"I'm not alone!  I'm not alone!" says Judy.

"It's an exhilarating feeling," says Lena.

"I can't always read my handwriting," says Judy.

"That's so nice to hear," says Lena.

"My father was a great rhymer," says Judy.

"I read Lolita when I was nine," says Lena.


Say Say My Playmate

I grew up on a long city block in Omaha, 13 houses to a side, the first ring of suburbs that now feels like the inner city.  There used to be a trolley car between Dundee and Downtown.  It is a neighborhood built for walking, not walking for exercise, but for everything.  Within four blocks of our house was a grocery, a dairy, a gas station, a diner, a bar and grill, a drug store with a soda fountain where we used to hang out after school, and a movie theatre, where I first saw Rear Window, and that haunting scene where Grace Kelly gets caught snooping in the apartment across the way, and then caught signaling behind her back to James Stewart who she knows is watching through his telephoto lens, the ring she has stolen, evidence of murder.  The man who they have been spying on for days and nights on end, frowns at her gesturing and looks up, straight into Stewart's camera.

On the walk home, my brother told me that Grace Kelly died of a brain aneurysm, which he was sure to emphasize, could happen to any one at any time.  I fell into a 7-day funk until my mom couldn't stand it any longer and during dinner demanded to know what was wrong with me.  "I'm going to die some day!" I sobbed.  The family rolled their eyes.  Is that it?  We all are.  Life goes on.  Get over it.

There were over 50 kids on the 51st Street block between Howard and Farnam.  We played outside and played in basements, attics, bedrooms and garages.  Factions were formed.  We held court.  The oldest was judge. Some of the games we played had designers, manufacturers, patents, and rules listed on the box. Other games were ancient, passed from one child to another over the centuries.  Hide and Go Seek.  Pickle.  Hopscotch.  Kickball.  Horse.  When we jumped rope, we sang songs.  When we chose who to be it, we chanted rhymes.  We played clapping games and skipping games and games with a circle of string.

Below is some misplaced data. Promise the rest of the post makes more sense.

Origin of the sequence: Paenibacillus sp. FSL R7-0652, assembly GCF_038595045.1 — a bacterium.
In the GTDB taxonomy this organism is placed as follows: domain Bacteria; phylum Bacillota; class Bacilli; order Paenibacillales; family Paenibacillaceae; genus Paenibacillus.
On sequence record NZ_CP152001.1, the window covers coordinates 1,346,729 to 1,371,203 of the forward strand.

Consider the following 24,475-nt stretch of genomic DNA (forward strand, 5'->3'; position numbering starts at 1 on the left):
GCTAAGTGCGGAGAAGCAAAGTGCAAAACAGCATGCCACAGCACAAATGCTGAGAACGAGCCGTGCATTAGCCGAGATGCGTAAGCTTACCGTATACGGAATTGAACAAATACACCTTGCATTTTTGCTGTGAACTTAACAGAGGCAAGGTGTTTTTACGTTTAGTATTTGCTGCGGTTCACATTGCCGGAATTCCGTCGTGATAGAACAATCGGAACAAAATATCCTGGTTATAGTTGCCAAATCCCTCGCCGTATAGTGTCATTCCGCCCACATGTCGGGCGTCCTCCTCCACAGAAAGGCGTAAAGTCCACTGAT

No adults had taught us these things.  We just knew all the words without knowing how we knew.

For how long have kids been chanting Say Say My Playmate?  How far its range?


What is Your Triangle of Success?

brush teeth
comb hair
eat lunch

pack snack
set coffee maker
lay out clothes

make love
skinny dip




The Strange and True Failings of a Musical Education

Saul Steinberg's violinist

Here is a man who has played violin since he was a little boy, a man who practices everyday, who was first chair in the youth symphony, who graduated with a music degree from a prestigious university, who went on to get his PhD in violin performance.  This same man, who plays for audiences all over the world, is hired by a rock band to play some filler for an album, and panics, because despite all his years of training and practice and performance, he has never been asked to create a musical phrase of his own.

right-handed copy of Saul Steinberg's violinist
left-handed copy of Saul Steinberg's violinist


Stages of Ordinary Short-Term Illness

1) Dread that I am going to feel terrible.

2) Self-pity that I feel terrible.

3) Relief that I don't have to do anything but lie on the couch feeling terrible.

4) Acceptance that I am going to die.

5) Mild surprise that I am recovering.

6) Depression that I've done nothing but lie around on the couch.

7) Disappointment at the low quality of my thoughts.

8) Gratitude for the return of good health.

9) Annoyance at how quickly the gratitude is trampled by robust anxieties, doubts, envies, guilt.